It has long been suggested that we pay over the odds for many goods in the UK, and many of you will have heard tales of much cheaper prices abroad. So how do you get the best bargains?
Day trips to France
The “Booze Cruise” is nothing new. Even though duty-free is no longer available in the EU, the prices for alcohol are as low as ever. If you are having a large party or just want to do some major stocking-up, a trip to Calais can be good value even when taking into account ferry and fuel expenses (but fill up your car over there for a 35% saving on UK prices)†. While you are there it is also worth taking a trip to a hypermarket to stock up as cheese and other groceries can be up to 75% cheaper (but curiously, not cereals which are more expensive!)†. Calais has a large shopping centre where the savvy shopper can also take advantage of lower prices for perfumes and beauty goods
Across the pond and beyond
It’s been a long time since the pound was so strong against the US dollar. This means great news for shoppers! Head for the outlet malls rather than city-centre department stores, who inflate their prices for the tourists. These are packed with bargains and some shoppers even recover the cost of the airfare with the savings they made. As a rough rule of thumb, for each £1,500 you spend, the savings should pay for a flight to New York or Miami*. This has the added bonus that while the pound is strong, the cost of staying and eating in the US is cheap too. Don’t forget the clothes sizing is different so use a convertor, and US price tags don’t include sales tax (similar to our VAT) which is added when you get to the till.
Interestingly, the Hong Kong dollar is pegged on the US dollar, which means there may be bargains to be had on electrical goods if you are heading east. Hong Kong also uses the same plugs as the UK, but bear in mind that DVD players may be regionally coded and might not play your British DVDs.
Markets and local specialities
Some countries are famous for their markets. Morocco and Istanbul are a shoppers paradise, and haggling is all part of the fun. As a general rule of thumb, start with an offer of half the price first given to you and expect to get about a third off in the end. They are especially good for rugs, leather and jewellery, but check that what you are buying is genuine, particularly if you are seeking designer labels. Don’t rely on the word of the seller, look for poor stitching, mis-spellings and cheap fabric. If you are planning on making a big jewellery purchase, do some research into metals and hallmarks and be particularly wary with gemstones. The majority of sellers are genuine, but doing your homework decreases your chances of being ripped-off.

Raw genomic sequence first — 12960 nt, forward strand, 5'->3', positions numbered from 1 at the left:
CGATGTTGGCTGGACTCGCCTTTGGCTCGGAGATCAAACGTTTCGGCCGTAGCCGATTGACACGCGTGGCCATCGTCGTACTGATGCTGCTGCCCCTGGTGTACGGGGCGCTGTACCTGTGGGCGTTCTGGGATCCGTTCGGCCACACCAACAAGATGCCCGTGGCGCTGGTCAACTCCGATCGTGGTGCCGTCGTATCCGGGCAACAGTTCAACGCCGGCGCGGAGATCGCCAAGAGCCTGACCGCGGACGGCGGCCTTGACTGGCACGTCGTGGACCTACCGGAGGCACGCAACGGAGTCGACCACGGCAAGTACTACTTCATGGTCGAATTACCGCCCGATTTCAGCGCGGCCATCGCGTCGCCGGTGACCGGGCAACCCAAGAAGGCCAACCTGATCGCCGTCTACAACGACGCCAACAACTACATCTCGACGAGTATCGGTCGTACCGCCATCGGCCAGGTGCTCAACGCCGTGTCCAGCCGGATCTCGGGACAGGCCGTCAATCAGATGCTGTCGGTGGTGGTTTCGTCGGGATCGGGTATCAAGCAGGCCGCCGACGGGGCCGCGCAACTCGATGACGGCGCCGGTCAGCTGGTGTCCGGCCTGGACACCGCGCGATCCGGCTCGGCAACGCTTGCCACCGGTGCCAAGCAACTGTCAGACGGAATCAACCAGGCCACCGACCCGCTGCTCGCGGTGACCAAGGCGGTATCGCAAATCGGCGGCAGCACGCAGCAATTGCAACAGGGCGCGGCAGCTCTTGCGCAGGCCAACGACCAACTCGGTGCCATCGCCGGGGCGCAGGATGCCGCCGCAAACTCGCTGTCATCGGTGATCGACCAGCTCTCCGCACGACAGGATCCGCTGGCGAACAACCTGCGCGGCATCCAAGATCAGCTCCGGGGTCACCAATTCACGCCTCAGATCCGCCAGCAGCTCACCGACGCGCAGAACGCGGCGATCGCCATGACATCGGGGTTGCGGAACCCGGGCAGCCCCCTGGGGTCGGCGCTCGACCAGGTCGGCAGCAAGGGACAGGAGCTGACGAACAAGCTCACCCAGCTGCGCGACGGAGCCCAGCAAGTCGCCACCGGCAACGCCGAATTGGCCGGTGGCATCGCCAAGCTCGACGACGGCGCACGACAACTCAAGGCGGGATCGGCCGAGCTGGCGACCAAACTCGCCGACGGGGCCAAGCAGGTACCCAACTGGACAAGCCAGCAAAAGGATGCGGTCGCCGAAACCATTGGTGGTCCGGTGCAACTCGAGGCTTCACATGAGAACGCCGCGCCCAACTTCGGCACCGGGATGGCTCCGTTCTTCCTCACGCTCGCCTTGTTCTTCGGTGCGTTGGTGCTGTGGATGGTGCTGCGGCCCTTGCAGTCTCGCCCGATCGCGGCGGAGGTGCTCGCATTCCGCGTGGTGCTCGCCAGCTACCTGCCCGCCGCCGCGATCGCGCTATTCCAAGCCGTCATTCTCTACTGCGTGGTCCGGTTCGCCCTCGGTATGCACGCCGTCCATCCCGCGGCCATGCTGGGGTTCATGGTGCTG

Anything to declare?
Be prepared to go through the red channel at customs; The European Union (EU) has set a goods allowance of £145 (excluding tobacco and alcohol) rising to £290 next year, on bringing items back to the UK from countries outside the EU. Above this and you’ll need to declare the goods at the airport and pay customs duty and VAT at 17.5%; customs duty will be calculated based on the what the item is, how much it costs and what it’s made from. Of course, some people just walk though the ‘nothing to declare’ exit and get away with it; yet doing this is illegal and can land you a hefty fine and confiscation of your goods if you’re caught. So don’t try it!
Even if you are going abroad just for a day, don’t forget your travel insurance and European Health Insurance Card (EHIC). If you are planning to shop ‘til you drop then check that you have sufficient baggage cover on your travel insurance for your purchases and keep your receipts as you may need these in the event of a claim. www.247travelinsurance.co.uk offers personal possessions cover of up to £1,500 on its ‘standard’ Single Trip policy (£150 valuables & single item limit) and premiums for a short hop over the channel start from under a fiver** – a small price to pay to protect your purchases!
**Premium £4.86 includes Insurance Premium Tax; based on an individual traveller aged under 55 taking out a ‘standard’ Single Trip policy for 3 days in Europe and purchased within 14 days of departure date. Cover details and prices are correct at time of going to press and are subject to change.